23 BIFFN Carbon Day Aug 2007 What are the buyers of Carbon looking for? Is it clear exactly what is being offered? For example does the offset provider specify the source of the emissions credit? Can the buyer select credits from a specific project as opposed to a credit arising from a portfolio of projects?

24 BIFFN Carbon Day Aug 2007 What are the buyers of Carbon looking for? Can the offset provider demonstrate that the offsets meet their quality requirements? For example, would the project(s) have happened without the GHG offset market? Can they demonstrate that the offsets are not sold to multiple-buyers?

25 BIFFN Carbon Day Aug 2007 What are the buyers of Carbon looking for? Does the offset provider create offset credits in line with a standard or regulation? Have the offsets been validated against a third- party standard by a credible source?

26 BIFFN Carbon Day Aug 2007 What are the buyers of Carbon looking for? Does the offset provider sell offsets that will increase in the future? If so, how long into the future, and can they explain why they need to "forward sell" the offsets? How will they compensate or make good if the project doesn’t deliver the expected emissions reductions?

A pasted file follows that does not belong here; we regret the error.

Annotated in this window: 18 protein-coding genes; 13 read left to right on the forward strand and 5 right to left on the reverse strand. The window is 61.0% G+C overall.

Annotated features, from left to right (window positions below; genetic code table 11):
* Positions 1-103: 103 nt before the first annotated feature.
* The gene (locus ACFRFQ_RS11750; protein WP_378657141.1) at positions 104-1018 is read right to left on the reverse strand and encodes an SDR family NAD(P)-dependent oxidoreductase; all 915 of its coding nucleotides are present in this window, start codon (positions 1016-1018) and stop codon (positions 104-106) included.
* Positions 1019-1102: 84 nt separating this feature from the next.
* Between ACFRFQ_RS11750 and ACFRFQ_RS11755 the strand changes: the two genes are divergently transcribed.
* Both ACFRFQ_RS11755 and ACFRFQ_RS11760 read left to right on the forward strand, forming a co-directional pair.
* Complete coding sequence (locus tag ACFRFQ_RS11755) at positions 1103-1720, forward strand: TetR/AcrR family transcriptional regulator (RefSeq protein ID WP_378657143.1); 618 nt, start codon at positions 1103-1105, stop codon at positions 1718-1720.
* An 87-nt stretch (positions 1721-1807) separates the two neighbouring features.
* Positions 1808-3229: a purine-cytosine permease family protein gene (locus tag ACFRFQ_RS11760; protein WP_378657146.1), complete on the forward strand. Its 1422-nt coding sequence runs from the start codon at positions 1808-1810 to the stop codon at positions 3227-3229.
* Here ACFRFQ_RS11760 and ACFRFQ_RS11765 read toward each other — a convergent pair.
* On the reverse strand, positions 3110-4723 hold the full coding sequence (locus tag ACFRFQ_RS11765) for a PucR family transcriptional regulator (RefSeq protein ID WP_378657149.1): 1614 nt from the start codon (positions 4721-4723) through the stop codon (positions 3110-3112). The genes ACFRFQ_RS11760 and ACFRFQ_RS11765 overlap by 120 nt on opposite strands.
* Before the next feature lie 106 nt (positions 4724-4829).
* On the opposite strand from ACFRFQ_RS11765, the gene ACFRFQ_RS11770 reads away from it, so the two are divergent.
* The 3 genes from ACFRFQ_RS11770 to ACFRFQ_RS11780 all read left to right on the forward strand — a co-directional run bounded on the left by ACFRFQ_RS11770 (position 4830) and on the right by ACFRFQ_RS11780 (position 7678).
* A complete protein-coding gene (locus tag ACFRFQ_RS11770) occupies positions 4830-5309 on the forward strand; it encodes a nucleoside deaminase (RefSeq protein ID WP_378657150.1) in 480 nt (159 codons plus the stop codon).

27 BIFFN Carbon Day Aug 2007 What are the buyers of Carbon looking for? Continually review their carbon management strategy. In most instances, onsite reductions are the most cost effective way to achieve their business goals or targets. Communicate their actions. Let their staff, their stakeholders and customers know the steps they took to purchase their offsets. Be transparent about which offsets they purchased and the standards to which they were accredited.

28 BIFFN Carbon Day Aug 2007 What are the main types of offsets available? Bio-sequestration The most popular form of offsets in the voluntary market at present relate to biosequestration (eg. forestry projects). Trees soak up carbon, and thus can reduce the quantity of greenhouse gases (GHGs) in the atmosphere. The quality and aims of biosequestration offset products vary widely, and not all of these products meet the strict requirements necessary to be verified against offset standards.standards The permanence of these products requires particular attention, however when appropriately planned, these plantations can have co-benefits, such as counteracting salinity and improving biodiversity.